Move-in, Homecoming endure without football
Freshmen moving in last weekend were treated with an unexpected sight, as fellow students were there, ready and eager to help. Members of Ambassadors, as well as a few athletic teams, were there to lend a hand.
In what has become a tradition for first-year residents, the athletes were there to make the first hour or so of the new Lasallians’ experiences a little bit easier. Noticeably missing, however, were some of the biggest bodies known to roam around campus: members of the football team.
Easily the largest of any varsity sport (both in quantity and physical size), football players could be spread throughout the dormitories to carry the televisions, mini-refrigerators and other dorm necessities.
Oh, what the new school year brings.
With the retraction of the football program, the burden of move-in day was transferred throughout the athletic department. That’s not the only area, however, in which the university will have to fill a gaping hole this fall. One particularly large event also comes to mind: Homecoming.
Without the football game to go to, what can alumni and students do from October 24-26? Plenty, says Assistant Vice President of Alumni Relations Jim Gulick.
“We realize that alums identify with La Salle in a number of different ways,” he said. “They have many affinities … whether it’s a student organization, a major, a program or a professor. What we want to do this year is we really wanted to open the campus up.”
Gulick stressed that although there will be no one place where everyone can be together, the event will be a community celebration. “Not having a football game that could be a large gathering place presents a challenge. But I think it also creates a lot of opportunities to highlight not only sports and teams, but a lot of different things around campus.”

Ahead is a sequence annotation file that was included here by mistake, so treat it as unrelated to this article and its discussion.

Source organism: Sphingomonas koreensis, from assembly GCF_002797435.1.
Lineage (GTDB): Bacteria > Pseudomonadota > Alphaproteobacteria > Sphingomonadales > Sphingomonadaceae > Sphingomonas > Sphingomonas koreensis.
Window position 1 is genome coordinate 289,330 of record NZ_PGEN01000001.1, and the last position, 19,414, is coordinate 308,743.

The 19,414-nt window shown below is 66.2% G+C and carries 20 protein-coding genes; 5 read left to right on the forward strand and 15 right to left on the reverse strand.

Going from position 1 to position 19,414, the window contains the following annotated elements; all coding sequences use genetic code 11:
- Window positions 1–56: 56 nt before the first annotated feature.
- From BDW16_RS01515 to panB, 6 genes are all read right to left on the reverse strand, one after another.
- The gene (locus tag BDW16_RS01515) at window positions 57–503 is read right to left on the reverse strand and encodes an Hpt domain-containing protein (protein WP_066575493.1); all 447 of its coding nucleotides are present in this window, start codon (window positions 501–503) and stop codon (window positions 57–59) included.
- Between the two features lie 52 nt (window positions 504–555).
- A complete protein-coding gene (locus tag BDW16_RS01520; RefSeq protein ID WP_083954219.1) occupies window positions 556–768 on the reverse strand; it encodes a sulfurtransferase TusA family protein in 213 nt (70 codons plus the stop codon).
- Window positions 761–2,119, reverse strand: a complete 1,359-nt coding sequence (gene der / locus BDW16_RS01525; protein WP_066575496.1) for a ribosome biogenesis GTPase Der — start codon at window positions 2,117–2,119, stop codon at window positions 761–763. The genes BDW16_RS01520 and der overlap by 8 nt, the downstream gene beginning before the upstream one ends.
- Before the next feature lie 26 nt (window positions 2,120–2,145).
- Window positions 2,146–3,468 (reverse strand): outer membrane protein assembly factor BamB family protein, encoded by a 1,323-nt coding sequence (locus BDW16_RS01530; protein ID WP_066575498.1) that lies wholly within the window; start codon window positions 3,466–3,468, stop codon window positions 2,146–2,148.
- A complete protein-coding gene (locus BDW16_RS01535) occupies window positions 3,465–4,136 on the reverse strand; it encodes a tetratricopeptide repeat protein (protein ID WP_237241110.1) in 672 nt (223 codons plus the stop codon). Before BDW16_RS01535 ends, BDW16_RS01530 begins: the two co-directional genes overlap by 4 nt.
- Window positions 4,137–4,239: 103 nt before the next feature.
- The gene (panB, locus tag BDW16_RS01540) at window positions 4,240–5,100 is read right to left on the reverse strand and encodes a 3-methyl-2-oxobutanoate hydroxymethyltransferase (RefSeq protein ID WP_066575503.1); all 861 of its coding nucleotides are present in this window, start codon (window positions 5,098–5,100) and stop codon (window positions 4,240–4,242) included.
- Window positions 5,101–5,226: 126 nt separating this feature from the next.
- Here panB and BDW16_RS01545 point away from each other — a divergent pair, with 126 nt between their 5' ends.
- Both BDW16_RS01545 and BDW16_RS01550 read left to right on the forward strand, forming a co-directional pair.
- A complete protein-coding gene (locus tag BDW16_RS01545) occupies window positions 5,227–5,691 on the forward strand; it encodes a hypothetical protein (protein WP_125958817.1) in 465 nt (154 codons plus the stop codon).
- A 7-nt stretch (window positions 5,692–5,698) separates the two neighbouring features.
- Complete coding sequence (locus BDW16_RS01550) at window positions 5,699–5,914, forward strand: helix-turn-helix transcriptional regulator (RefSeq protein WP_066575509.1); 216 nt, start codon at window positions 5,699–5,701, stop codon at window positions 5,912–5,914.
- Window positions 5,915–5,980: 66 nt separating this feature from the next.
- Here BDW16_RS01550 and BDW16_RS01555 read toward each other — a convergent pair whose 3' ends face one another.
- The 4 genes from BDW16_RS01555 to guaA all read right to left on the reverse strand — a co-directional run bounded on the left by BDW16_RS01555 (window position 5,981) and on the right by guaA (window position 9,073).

Different things indeed. Gulick is sure there will be something for everyone at Homecoming. Along with interdepartmental activities, some highlights will include tours of campus expansion, Carnifall and the traditional crowning of Homecoming King and Queen.
“The State of Philadelphia Sports” will be a hot spot on Saturday, October 25. Alumni working in the field of sports journalism or broadcasting will be on hand for a panel discussion of Philadelphia sports.
“I think [it’s] a great opportunity for our students to come in and not only hear what these folks have to say about the Philadelphia sports scene, but also to have the opportunity to meet these people and talk with them.”
Another event that Gulick is excited for is “Let’s See What Makes La Salle Laugh.” Communication professor Brother Gerry Molyneaux will compile a list of the favorite comic movie scenes of many people around La Salle, and the campus will vote to see what La Salle thinks is the funniest.
According to the La Salle Alumni Web site, participants include Brother Michael McGinniss and men’s basketball head coach John Giannini.
Athletics will still be a part of the weekend. The women’s soccer team has games on Friday night and Sunday afternoon at McCarthy Stadium. The field hockey team will play on Friday afternoon at Hank DeVincent Field. The swimming team has a meet against Drexel on Saturday.
Giannini and women’s basketball head coach Tom Lochner will host open basketball workouts, where alumni and students can get a first look at the team.
The alumni tent on the tennis courts will be the “hub” of activity, according to Gulick. There will be food, a DJ, miniature golf and even a Zoo on Wheels for alums who want to bring their children. In the past, Gulick says, “alums came to campus, went into the tent, did their thing, mixed and mingled, and then went over to the game and then went home.” This year, the goal is for guests to be able to take in all parts of the campus.
“We wanted to get them out on campus and really have them experience campus, and hopefully get a sense of pride for what’s going on here right now.”
The lack of a big football game is not going to slow down the Homecoming celebration. Gulick thinks that the novelty of the weekend will be a good thing. “There’s so much to do. We think it’s going to drive attendance.”
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